The Intel® Stratix® 10 FPGA thermal design parameters are unique for every project. Thermal design parameters are mainly determined by the power , local power density and power ratio of dies. For this, any changes to the design require design information to be updated accordingly in the EPE so that all the thermal parameters are re-calculated.
In this section, we will demonstrate the necessary steps for the thermal analysis of an Intel® Stratix® 10 device by using an example.
Design Statement: Design a forced convection cooling system for an Intel® Stratix® 10 device as shown in Table 1 and the specified thermal requirements as shown in Table 2. Transceiver channel placement and HBM data are shown in Figure 1 and Figure 2. The core functionality and other activities are set such that the core die reaches a typical power for the Intel® Stratix® 10 FPGA.
|FPGA||Intel® Stratix® 10|
|Device Grade||Extended-1 Smart-VID|
|Number of Transceiver Channels||96|
|Number of HBM||2|
|Maximum Ambient Temperature , °C||35|
|Maximum Allowed Junction Temperature, °C||95|
|Maximum Ambient Temperature , °C||35|
|Maximum Allowed Junction Temperature, °C||95|
The Main worksheet power values are associated with a function and not necessarily dissipated in the die providing the function. So the Thermal worksheet may show a different value for HBM than the Main worksheet. For thermal analysis, always use the power values in the Thermal worksheet.
After entering all the design data into the EPE and activating the Thermal worksheet, the following two tables are updated with all the thermal design parameters. For example in this design the case temperature should be kept below 84 °C and the maximum ΨJC of any die is 0.067 °C/W.
The next step in the thermal analysis process is to create a CFD model of the system using the required CTM as shown in row 9 of Thermal worksheet. In the CFD setup, the power dissipation of transceivers and HBMs are set as fixed values and the power dissipation of the core as a temperature-dependent value from the first two columns of the solution table (see the "EPE Thermal Worksheet Solution Table").
The CFD set up for this example is shown below. FPGA is set in 120 x 35 mm duct with an airflow of 21 CFM. The extruded aluminum heat sink dimensions are: 100 x 100 x 30 mm 40 1x27 mm fins. Air temperature entering the duct is 35 °C.
The CFD analysis provides the Intel® Stratix® 10 case and die temperatures.
The Intel® Stratix® 10 case temperature profile shown below indicates a maximum temperature of 83.6 °C (TCASE) which is less than the 84 °C required by the EPE. This means that the maximum junction temperature will also be less than the design limit of 95 °C.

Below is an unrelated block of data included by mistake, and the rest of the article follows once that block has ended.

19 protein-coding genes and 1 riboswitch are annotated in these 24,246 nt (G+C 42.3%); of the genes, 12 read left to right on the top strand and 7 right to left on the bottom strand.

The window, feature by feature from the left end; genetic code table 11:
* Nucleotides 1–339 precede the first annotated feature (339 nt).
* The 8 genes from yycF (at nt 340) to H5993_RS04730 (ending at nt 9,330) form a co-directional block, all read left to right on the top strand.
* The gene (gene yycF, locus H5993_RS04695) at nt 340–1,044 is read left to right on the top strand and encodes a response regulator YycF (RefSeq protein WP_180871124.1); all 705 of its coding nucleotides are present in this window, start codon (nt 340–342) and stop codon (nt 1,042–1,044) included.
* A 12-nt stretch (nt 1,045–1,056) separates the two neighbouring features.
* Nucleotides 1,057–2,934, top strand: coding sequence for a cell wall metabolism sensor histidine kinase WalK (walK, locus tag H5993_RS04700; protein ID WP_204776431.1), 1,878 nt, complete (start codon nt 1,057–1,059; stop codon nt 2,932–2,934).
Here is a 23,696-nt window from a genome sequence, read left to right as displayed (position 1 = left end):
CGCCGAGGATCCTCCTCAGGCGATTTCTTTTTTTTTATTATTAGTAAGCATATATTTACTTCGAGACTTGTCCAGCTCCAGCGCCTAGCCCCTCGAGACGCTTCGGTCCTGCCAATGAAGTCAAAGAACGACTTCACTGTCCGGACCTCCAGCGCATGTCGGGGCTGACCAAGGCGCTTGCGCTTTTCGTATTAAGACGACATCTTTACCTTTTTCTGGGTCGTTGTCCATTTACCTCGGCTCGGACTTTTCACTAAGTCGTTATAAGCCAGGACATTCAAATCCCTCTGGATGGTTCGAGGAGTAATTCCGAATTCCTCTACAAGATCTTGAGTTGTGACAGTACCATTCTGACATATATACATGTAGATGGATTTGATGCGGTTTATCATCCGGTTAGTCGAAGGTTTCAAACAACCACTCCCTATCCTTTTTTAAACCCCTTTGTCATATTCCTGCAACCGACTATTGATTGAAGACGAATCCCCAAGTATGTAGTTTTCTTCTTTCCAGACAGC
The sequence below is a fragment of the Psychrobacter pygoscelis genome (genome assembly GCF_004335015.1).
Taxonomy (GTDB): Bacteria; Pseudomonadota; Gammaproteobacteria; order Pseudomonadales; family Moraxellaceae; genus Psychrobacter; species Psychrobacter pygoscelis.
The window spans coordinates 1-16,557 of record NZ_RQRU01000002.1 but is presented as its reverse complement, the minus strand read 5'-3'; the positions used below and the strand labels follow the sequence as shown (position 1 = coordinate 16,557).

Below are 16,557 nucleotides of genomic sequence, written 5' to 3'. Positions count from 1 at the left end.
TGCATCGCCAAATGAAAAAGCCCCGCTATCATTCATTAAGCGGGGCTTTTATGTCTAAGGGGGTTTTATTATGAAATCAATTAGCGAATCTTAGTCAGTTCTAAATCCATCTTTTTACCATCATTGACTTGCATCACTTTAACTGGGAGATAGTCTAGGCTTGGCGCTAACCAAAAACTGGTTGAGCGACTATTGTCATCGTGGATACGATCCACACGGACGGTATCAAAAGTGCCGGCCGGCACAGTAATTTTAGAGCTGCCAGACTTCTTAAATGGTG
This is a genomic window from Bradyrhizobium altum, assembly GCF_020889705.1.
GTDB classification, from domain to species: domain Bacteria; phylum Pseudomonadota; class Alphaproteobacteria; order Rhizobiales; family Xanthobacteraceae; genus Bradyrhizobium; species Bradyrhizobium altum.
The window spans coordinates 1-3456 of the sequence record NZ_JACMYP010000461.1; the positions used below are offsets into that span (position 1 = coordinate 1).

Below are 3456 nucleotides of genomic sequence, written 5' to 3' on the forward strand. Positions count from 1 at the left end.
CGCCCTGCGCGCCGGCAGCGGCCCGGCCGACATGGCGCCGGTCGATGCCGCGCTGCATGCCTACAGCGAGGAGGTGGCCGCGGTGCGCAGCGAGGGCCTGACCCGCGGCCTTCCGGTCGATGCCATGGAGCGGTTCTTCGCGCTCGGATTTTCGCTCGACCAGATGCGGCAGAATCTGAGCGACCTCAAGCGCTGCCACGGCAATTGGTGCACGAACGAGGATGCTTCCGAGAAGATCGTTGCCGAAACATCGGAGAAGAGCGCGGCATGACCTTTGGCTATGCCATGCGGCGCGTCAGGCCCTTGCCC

The Intel® Stratix® 10 die temperature profile shown below is only valid for the core fabric die temperature and not the transceiver die temperatures.
Calculate the transceiver die temperatures manually as follows.
- Determine the maximum core fabric temperature calculated by CFD (92.1 °C from the "Die Temperature Profile from CFD Analysis" figure above). This value is the core die operating temperature or FPGA Core Junction Temperature.
the "EPE Thermal Worksheet Solution Table" and FPGA Core
Junction Temperature (90.26 °C), linearly interpolate Overall Total Power (TTDP) and ΨJC.
ΨJC (°C/W) FPGA Core Junction Temperature (°C) TTDP (W) FPGA Core HSSI_0_0 HSSI_2_0 HSSI_0_1 HSSI_2_1 90.26 148 0.052 0.046 0.069 0.045 0.032
- Calculate the junction temperature (TJ)
using the following equation:
TJ = TCASE + TTDP * ΨJC , where
- TCASE = maximum case temperature of 83.6 °C from the "Case Temperature Profile from CFD Analysis" figure above
- TTDP = 148 W from the table above
- ΨJC = for TJ_max, use the highest ΨJC value of any die which is 0.069 °C/W for the HSSI_2_0 transceiver die from the table above
Result: TJ_max = 83.6 °C + (148 W * 0.069 °C/W) = 93.82 °C
Notice that the calculated HSSI_2_0 junction temperature (TJ_max) is almost 7 °C higher than temperature calculated by CFD for this die. This is because CFD uses uniform power dissipation for the transceiver dies and, therefore, cannot calculate the local hot spots.
Other junction temperatures can be calculated in the same way.
In some designs, it might be possible to further reduce the transceiver temperatures by spreading the channels to reduce the power density. For example, in the above design the HSSI_2_0 transceiver has 8 high speed transceiver channels that are laid out in half of the die. The effect of spreading these channels to all the die area can be shown in the EPE by the following transceiver placement.
The new placement relaxes the cooling requirement from a ΨCA of 0.332 to 0.342 °C/W and now the core fabric die has the highest ΨJC. Repeating the CFD analysis using the original cooling solution with the new power dissipations results in the following IHS temperature results.
Calculating the new junction temperatures with the updated power values and CFD results:
HSSI_2_0 die temperature: TJ = 84 + (150 * 0.042) = 90.3 °C
Core fabric temperature: TJ = 84 + (150 * 0.052) = 91.8 °C
This example demonstrates that the channel spreading could reduce the cooling requirement or result in lower junction temperatures for the same cooling solution.
As indicated previously the temperature sensors are not always in the exact position of the hot spots on the transceivers and depending on the transceiver placement, the EPE calculates the offset value which needs to be added to the field reading.
The transceiver TSDs in the first example should report the following values:
TSD_HSSI_2_0 = 85.5 °C
TSD_HSSI_0_0 = 85.5 °C
TSD_HSSI_2_1 = 81.2 °C
TSD_HSSI_0_1 = 80 °C
Adding the offset values to these numbers provide the actual temperatures shown below:
TJ _HSSI_2_0= 85.5+8 = 93.8 °C
TJ _HSSI_0_0= 85.5+5 = 90.5 °C
TJ _HSSI_2_1=81.2+7 = 88.2 °C
TJ _HSSI_0_1=80+10 = 90 °C
|January 2018||2018.01.26||Updated the app note to account for changes in the latest EPE with HBM and E-Tile updates|
|June 2017||2017.06.19||Added methodology to use the Thermal worksheet of the EPE tool|
|February 2017||2017.02.03||Initial release|